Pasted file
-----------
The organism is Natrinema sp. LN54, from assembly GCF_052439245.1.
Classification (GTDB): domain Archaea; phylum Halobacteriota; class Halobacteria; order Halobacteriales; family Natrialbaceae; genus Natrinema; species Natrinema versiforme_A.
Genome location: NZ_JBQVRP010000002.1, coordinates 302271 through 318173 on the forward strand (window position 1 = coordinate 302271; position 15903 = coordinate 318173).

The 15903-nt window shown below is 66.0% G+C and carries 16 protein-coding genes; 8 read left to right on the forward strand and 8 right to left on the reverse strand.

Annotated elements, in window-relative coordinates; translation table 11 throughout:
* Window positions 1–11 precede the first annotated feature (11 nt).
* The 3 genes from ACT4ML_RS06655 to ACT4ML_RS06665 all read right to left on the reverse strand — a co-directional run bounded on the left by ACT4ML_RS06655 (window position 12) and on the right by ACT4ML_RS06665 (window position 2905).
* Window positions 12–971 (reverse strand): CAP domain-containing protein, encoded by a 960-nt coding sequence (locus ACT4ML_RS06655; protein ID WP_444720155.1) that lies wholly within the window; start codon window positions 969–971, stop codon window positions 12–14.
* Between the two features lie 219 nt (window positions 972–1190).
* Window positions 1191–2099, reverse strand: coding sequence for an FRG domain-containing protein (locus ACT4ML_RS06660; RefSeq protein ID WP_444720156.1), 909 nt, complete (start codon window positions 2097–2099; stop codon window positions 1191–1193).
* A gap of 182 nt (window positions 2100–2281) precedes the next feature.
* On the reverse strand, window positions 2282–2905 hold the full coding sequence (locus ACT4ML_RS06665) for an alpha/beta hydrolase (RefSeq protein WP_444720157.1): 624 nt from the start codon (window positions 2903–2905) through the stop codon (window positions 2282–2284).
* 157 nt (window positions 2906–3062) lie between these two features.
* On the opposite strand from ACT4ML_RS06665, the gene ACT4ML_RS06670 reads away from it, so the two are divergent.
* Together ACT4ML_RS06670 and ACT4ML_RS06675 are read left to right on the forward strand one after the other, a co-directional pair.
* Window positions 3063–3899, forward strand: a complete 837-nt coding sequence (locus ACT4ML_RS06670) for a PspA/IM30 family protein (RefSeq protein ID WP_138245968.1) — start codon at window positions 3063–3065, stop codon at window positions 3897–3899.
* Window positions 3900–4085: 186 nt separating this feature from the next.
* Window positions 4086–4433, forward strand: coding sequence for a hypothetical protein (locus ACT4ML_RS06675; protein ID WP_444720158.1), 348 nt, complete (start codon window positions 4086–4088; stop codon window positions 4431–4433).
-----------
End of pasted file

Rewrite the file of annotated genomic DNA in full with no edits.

The organism is Natrinema sp. LN54, from assembly GCF_052439245.1.
Classification (GTDB): domain Archaea; phylum Halobacteriota; class Halobacteria; order Halobacteriales; family Natrialbaceae; genus Natrinema; species Natrinema versiforme_A.
Genome location: NZ_JBQVRP010000002.1, coordinates 302271 through 318173 on the forward strand (window position 1 = coordinate 302271; position 15903 = coordinate 318173).

The 15903-nt window shown below is 66.0% G+C and carries 16 protein-coding genes; 8 read left to right on the forward strand and 8 right to left on the reverse strand.

Annotated elements, in window-relative coordinates; translation table 11 throughout:
* Window positions 1–11 precede the first annotated feature (11 nt).
* The 3 genes from ACT4ML_RS06655 to ACT4ML_RS06665 all read right to left on the reverse strand — a co-directional run bounded on the left by ACT4ML_RS06655 (window position 12) and on the right by ACT4ML_RS06665 (window position 2905).
* Window positions 12–971 (reverse strand): CAP domain-containing protein, encoded by a 960-nt coding sequence (locus ACT4ML_RS06655; protein ID WP_444720155.1) that lies wholly within the window; start codon window positions 969–971, stop codon window positions 12–14.
* Between the two features lie 219 nt (window positions 972–1190).
* Window positions 1191–2099, reverse strand: coding sequence for an FRG domain-containing protein (locus ACT4ML_RS06660; RefSeq protein ID WP_444720156.1), 909 nt, complete (start codon window positions 2097–2099; stop codon window positions 1191–1193).
* A gap of 182 nt (window positions 2100–2281) precedes the next feature.
* On the reverse strand, window positions 2282–2905 hold the full coding sequence (locus ACT4ML_RS06665) for an alpha/beta hydrolase (RefSeq protein WP_444720157.1): 624 nt from the start codon (window positions 2903–2905) through the stop codon (window positions 2282–2284).
* 157 nt (window positions 2906–3062) lie between these two features.
* On the opposite strand from ACT4ML_RS06665, the gene ACT4ML_RS06670 reads away from it, so the two are divergent.
* Together ACT4ML_RS06670 and ACT4ML_RS06675 are read left to right on the forward strand one after the other, a co-directional pair.
* Window positions 3063–3899, forward strand: a complete 837-nt coding sequence (locus ACT4ML_RS06670) for a PspA/IM30 family protein (RefSeq protein ID WP_138245968.1) — start codon at window positions 3063–3065, stop codon at window positions 3897–3899.
* Window positions 3900–4085: 186 nt separating this feature from the next.
* Window positions 4086–4433, forward strand: coding sequence for a hypothetical protein (locus ACT4ML_RS06675; protein ID WP_444720158.1), 348 nt, complete (start codon window positions 4086–4088; stop codon window positions 4431–4433).